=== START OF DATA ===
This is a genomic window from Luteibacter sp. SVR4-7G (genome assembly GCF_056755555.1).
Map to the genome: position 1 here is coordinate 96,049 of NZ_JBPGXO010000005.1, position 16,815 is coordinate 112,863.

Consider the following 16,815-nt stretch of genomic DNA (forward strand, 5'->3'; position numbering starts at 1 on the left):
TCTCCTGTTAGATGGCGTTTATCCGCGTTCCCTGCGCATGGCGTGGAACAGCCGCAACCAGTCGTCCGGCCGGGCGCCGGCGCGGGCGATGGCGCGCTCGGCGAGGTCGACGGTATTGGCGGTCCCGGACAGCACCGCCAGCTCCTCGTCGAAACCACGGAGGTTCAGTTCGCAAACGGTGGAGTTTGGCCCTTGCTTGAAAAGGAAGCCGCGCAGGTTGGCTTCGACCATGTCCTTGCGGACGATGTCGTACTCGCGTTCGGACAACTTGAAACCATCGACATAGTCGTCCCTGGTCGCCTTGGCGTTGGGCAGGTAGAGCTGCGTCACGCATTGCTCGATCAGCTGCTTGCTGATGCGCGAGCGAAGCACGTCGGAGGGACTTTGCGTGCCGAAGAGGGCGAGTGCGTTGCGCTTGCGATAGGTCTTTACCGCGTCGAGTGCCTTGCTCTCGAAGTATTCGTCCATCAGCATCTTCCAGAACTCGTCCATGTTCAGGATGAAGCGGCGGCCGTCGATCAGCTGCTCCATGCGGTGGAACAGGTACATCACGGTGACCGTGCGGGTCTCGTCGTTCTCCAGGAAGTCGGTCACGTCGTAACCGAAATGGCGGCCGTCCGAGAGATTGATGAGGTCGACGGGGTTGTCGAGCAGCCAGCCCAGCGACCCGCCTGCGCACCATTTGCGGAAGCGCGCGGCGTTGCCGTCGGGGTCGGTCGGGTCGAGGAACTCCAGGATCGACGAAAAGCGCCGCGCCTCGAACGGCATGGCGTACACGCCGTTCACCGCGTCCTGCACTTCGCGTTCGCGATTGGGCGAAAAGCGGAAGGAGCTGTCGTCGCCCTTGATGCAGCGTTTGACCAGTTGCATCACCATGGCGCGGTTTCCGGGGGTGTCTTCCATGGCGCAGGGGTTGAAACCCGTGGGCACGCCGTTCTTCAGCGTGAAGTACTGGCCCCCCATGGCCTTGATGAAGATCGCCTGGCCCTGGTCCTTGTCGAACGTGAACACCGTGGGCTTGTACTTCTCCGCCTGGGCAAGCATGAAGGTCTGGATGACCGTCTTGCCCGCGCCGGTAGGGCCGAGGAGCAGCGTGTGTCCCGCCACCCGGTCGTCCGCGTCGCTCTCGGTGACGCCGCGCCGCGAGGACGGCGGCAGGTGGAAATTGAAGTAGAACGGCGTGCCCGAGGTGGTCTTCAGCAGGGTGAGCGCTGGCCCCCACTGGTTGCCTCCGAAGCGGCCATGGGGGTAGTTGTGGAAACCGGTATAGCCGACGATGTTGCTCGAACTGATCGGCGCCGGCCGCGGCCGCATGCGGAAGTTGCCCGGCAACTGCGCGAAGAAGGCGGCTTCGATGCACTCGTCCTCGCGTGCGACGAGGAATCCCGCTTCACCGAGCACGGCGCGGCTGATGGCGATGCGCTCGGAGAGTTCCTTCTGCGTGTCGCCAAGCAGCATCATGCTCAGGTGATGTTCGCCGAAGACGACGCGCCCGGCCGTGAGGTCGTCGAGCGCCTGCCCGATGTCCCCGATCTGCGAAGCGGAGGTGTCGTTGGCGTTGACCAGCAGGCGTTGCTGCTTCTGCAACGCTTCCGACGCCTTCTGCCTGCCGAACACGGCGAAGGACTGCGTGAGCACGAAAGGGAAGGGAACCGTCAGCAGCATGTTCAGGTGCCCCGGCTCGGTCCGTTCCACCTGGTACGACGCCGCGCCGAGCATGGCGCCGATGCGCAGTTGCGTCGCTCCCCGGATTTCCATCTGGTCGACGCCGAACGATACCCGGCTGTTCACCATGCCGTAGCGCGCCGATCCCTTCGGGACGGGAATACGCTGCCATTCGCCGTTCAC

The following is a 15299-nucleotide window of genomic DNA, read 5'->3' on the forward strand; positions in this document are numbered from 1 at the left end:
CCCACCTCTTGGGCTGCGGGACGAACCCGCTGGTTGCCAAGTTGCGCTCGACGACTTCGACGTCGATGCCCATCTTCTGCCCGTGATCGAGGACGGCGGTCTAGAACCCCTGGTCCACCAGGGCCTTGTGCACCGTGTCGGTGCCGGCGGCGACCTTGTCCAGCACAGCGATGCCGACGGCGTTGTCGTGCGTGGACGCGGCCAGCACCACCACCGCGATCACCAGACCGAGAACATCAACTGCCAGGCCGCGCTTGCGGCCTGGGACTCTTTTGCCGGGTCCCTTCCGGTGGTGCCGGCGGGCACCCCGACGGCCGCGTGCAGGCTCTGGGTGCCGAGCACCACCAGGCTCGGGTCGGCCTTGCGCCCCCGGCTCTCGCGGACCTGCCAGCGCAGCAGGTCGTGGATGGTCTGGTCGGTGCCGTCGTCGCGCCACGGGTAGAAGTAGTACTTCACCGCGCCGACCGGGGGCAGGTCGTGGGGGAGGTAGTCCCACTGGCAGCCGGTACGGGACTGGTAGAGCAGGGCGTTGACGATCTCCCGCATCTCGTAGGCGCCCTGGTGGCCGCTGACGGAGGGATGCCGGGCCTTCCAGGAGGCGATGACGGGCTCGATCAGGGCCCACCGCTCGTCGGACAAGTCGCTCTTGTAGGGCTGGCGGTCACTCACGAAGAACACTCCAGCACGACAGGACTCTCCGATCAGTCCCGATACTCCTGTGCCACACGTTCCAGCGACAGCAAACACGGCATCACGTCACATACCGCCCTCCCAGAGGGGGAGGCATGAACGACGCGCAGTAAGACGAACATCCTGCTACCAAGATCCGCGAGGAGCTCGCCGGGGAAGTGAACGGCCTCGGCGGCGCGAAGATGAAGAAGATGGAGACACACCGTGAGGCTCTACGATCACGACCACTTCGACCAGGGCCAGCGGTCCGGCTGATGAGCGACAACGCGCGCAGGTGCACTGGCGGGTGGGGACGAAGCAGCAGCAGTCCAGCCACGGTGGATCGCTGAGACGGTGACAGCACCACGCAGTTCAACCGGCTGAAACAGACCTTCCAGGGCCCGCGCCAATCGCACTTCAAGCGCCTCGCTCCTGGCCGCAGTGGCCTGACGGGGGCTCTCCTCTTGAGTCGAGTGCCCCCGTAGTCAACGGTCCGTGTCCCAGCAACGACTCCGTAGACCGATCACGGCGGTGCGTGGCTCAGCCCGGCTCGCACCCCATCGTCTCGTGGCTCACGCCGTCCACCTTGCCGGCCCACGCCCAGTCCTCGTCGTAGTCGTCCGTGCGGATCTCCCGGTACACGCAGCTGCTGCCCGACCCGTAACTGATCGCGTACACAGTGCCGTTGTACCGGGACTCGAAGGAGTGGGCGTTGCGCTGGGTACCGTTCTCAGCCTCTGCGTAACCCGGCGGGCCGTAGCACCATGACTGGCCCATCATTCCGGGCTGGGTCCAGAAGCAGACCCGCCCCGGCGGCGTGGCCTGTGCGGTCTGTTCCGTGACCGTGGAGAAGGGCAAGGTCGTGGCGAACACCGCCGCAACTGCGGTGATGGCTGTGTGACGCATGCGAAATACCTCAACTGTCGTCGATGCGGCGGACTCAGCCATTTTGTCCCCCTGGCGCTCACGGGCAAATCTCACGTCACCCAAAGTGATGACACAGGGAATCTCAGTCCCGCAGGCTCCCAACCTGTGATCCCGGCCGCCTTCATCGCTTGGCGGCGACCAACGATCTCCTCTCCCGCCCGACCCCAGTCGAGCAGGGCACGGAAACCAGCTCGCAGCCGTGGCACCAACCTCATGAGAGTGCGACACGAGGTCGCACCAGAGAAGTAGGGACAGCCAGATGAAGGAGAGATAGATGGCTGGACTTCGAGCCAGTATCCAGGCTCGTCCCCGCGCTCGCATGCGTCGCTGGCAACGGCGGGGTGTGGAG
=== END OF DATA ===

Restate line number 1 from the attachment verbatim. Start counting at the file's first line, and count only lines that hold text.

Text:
This is a genomic window from Luteibacter sp. SVR4-7G (genome assembly GCF_056755555.1).